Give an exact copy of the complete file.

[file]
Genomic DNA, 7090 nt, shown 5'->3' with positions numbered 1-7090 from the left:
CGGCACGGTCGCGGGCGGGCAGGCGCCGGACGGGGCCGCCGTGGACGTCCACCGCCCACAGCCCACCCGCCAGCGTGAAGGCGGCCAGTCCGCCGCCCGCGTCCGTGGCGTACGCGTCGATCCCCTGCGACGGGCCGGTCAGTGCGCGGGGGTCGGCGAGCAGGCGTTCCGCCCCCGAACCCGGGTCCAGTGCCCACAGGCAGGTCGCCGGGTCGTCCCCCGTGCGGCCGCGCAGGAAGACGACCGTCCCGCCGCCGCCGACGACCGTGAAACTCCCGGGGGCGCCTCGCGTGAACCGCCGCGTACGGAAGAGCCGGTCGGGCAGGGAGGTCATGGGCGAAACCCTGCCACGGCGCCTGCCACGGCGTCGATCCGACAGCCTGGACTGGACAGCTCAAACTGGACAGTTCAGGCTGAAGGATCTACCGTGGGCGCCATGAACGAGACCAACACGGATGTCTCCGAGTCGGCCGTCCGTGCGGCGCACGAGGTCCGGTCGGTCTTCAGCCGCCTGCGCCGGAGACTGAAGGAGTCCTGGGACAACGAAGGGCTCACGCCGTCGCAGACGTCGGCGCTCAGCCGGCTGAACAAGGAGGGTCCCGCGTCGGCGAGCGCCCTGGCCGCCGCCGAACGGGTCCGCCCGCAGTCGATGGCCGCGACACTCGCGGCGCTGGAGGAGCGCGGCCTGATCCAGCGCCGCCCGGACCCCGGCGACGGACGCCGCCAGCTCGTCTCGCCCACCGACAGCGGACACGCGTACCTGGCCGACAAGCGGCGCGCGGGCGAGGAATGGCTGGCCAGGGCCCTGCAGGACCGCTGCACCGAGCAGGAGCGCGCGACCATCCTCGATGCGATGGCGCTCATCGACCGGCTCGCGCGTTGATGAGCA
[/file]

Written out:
Genomic DNA, 7090 nt, shown 5'->3' with positions numbered 1-7090 from the left:
CGGCACGGTCGCGGGCGGGCAGGCGCCGGACGGGGCCGCCGTGGACGTCCACCGCCCACAGCCCACCCGCCAGCGTGAAGGCGGCCAGTCCGCCGCCCGCGTCCGTGGCGTACGCGTCGATCCCCTGCGACGGGCCGGTCAGTGCGCGGGGGTCGGCGAGCAGGCGTTCCGCCCCCGAACCCGGGTCCAGTGCCCACAGGCAGGTCGCCGGGTCGTCCCCCGTGCGGCCGCGCAGGAAGACGACCGTCCCGCCGCCGCCGACGACCGTGAAACTCCCGGGGGCGCCTCGCGTGAACCGCCGCGTACGGAAGAGCCGGTCGGGCAGGGAGGTCATGGGCGAAACCCTGCCACGGCGCCTGCCACGGCGTCGATCCGACAGCCTGGACTGGACAGCTCAAACTGGACAGTTCAGGCTGAAGGATCTACCGTGGGCGCCATGAACGAGACCAACACGGATGTCTCCGAGTCGGCCGTCCGTGCGGCGCACGAGGTCCGGTCGGTCTTCAGCCGCCTGCGCCGGAGACTGAAGGAGTCCTGGGACAACGAAGGGCTCACGCCGTCGCAGACGTCGGCGCTCAGCCGGCTGAACAAGGAGGGTCCCGCGTCGGCGAGCGCCCTGGCCGCCGCCGAACGGGTCCGCCCGCAGTCGATGGCCGCGACACTCGCGGCGCTGGAGGAGCGCGGCCTGATCCAGCGCCGCCCGGACCCCGGCGACGGACGCCGCCAGCTCGTCTCGCCCACCGACAGCGGACACGCGTACCTGGCCGACAAGCGGCGCGCGGGCGAGGAATGGCTGGCCAGGGCCCTGCAGGACCGCTGCACCGAGCAGGAGCGCGCGACCATCCTCGATGCGATGGCGCTCATCGACCGGCTCGCGCGTTGATGAGCA